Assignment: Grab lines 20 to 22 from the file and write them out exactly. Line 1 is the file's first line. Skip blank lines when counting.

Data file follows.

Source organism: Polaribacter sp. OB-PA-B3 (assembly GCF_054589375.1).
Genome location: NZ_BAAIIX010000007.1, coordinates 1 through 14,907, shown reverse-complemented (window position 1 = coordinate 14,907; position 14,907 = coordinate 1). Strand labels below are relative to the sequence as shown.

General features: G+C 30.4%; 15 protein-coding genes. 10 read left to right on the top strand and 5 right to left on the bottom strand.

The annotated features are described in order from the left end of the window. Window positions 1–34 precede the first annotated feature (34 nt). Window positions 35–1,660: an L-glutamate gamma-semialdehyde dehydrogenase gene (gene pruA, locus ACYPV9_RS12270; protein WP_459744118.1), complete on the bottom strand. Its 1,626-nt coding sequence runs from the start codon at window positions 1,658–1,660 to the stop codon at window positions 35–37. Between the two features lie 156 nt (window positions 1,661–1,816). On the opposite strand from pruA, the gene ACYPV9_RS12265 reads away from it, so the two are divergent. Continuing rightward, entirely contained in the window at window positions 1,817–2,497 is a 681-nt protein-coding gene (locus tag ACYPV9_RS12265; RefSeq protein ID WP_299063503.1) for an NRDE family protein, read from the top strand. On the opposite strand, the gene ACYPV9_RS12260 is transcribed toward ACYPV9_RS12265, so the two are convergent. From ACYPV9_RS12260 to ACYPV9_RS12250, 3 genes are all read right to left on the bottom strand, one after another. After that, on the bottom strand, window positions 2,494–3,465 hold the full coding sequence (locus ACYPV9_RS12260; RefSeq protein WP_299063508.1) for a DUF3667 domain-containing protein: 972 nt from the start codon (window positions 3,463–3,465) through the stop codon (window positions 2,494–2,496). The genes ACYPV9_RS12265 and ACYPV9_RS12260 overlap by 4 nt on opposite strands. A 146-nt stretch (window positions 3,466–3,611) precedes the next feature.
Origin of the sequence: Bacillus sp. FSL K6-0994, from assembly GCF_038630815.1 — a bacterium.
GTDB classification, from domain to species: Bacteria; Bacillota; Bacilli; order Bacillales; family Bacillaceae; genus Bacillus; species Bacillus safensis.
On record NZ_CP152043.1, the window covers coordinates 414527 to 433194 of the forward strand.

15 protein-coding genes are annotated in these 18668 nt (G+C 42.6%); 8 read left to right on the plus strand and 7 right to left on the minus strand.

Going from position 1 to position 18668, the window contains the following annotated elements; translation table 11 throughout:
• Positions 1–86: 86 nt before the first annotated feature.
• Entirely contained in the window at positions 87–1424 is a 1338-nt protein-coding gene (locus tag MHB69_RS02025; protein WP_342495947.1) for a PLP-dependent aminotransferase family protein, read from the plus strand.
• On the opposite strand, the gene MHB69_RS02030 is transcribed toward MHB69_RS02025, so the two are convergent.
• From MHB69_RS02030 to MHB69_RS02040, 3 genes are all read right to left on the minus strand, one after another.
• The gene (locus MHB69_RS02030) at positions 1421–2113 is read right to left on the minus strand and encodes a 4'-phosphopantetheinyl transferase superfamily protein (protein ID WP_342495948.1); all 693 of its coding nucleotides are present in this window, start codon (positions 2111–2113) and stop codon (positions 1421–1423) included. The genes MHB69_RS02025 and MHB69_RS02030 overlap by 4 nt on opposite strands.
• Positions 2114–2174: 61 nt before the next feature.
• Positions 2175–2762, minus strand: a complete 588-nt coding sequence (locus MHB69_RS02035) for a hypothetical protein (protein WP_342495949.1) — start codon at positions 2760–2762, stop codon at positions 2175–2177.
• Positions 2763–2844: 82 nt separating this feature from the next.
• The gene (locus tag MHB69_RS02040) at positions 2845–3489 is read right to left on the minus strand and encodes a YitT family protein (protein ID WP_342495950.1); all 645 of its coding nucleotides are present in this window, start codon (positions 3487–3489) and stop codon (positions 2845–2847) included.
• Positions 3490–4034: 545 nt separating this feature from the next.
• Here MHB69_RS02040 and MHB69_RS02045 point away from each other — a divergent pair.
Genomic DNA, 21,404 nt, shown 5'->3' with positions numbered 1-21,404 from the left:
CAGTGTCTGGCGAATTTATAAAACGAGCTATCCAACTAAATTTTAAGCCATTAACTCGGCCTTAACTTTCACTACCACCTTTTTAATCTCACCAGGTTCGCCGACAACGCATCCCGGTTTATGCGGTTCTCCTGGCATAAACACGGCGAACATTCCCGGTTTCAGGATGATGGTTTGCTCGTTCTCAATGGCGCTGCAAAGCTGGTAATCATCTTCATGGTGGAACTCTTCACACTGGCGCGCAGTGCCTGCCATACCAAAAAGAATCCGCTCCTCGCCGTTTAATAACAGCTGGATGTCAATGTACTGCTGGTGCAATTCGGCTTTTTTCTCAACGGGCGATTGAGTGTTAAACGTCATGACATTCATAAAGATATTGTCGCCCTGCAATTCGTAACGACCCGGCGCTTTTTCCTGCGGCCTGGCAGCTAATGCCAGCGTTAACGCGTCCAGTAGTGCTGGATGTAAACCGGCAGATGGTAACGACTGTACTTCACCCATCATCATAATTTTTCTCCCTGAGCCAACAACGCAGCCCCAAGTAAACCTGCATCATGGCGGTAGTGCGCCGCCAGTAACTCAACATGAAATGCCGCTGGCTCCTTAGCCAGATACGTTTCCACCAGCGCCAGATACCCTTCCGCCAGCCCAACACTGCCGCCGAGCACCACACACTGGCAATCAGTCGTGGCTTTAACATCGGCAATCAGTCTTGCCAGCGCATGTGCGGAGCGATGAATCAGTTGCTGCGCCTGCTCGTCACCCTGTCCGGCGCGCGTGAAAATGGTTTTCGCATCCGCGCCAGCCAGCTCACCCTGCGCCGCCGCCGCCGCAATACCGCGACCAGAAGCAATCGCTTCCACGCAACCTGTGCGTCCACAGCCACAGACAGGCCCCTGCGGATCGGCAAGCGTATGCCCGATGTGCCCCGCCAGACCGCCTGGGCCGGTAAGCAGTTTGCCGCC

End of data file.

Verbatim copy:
• Here MHB69_RS02040 and MHB69_RS02045 point away from each other — a divergent pair.
Genomic DNA, 21,404 nt, shown 5'->3' with positions numbered 1-21,404 from the left:
CAGTGTCTGGCGAATTTATAAAACGAGCTATCCAACTAAATTTTAAGCCATTAACTCGGCCTTAACTTTCACTACCACCTTTTTAATCTCACCAGGTTCGCCGACAACGCATCCCGGTTTATGCGGTTCTCCTGGCATAAACACGGCGAACATTCCCGGTTTCAGGATGATGGTTTGCTCGTTCTCAATGGCGCTGCAAAGCTGGTAATCATCTTCATGGTGGAACTCTTCACACTGGCGCGCAGTGCCTGCCATACCAAAAAGAATCCGCTCCTCGCCGTTTAATAACAGCTGGATGTCAATGTACTGCTGGTGCAATTCGGCTTTTTTCTCAACGGGCGATTGAGTGTTAAACGTCATGACATTCATAAAGATATTGTCGCCCTGCAATTCGTAACGACCCGGCGCTTTTTCCTGCGGCCTGGCAGCTAATGCCAGCGTTAACGCGTCCAGTAGTGCTGGATGTAAACCGGCAGATGGTAACGACTGTACTTCACCCATCATCATAATTTTTCTCCCTGAGCCAACAACGCAGCCCCAAGTAAACCTGCATCATGGCGGTAGTGCGCCGCCAGTAACTCAACATGAAATGCCGCTGGCTCCTTAGCCAGATACGTTTCCACCAGCGCCAGATACCCTTCCGCCAGCCCAACACTGCCGCCGAGCACCACACACTGGCAATCAGTCGTGGCTTTAACATCGGCAATCAGTCTTGCCAGCGCATGTGCGGAGCGATGAATCAGTTGCTGCGCCTGCTCGTCACCCTGTCCGGCGCGCGTGAAAATGGTTTTCGCATCCGCGCCAGCCAGCTCACCCTGCGCCGCCGCCGCCGCAATACCGCGACCAGAAGCAATCGCTTCCACGCAACCTGTGCGTCCACAGCCACAGACAGGCCCCTGCGGATCGGCAAGCGTATGCCCGATGTGCCCCGCCAGACCGCCTGGGCCGGTAAGCAGTTTGCCGCC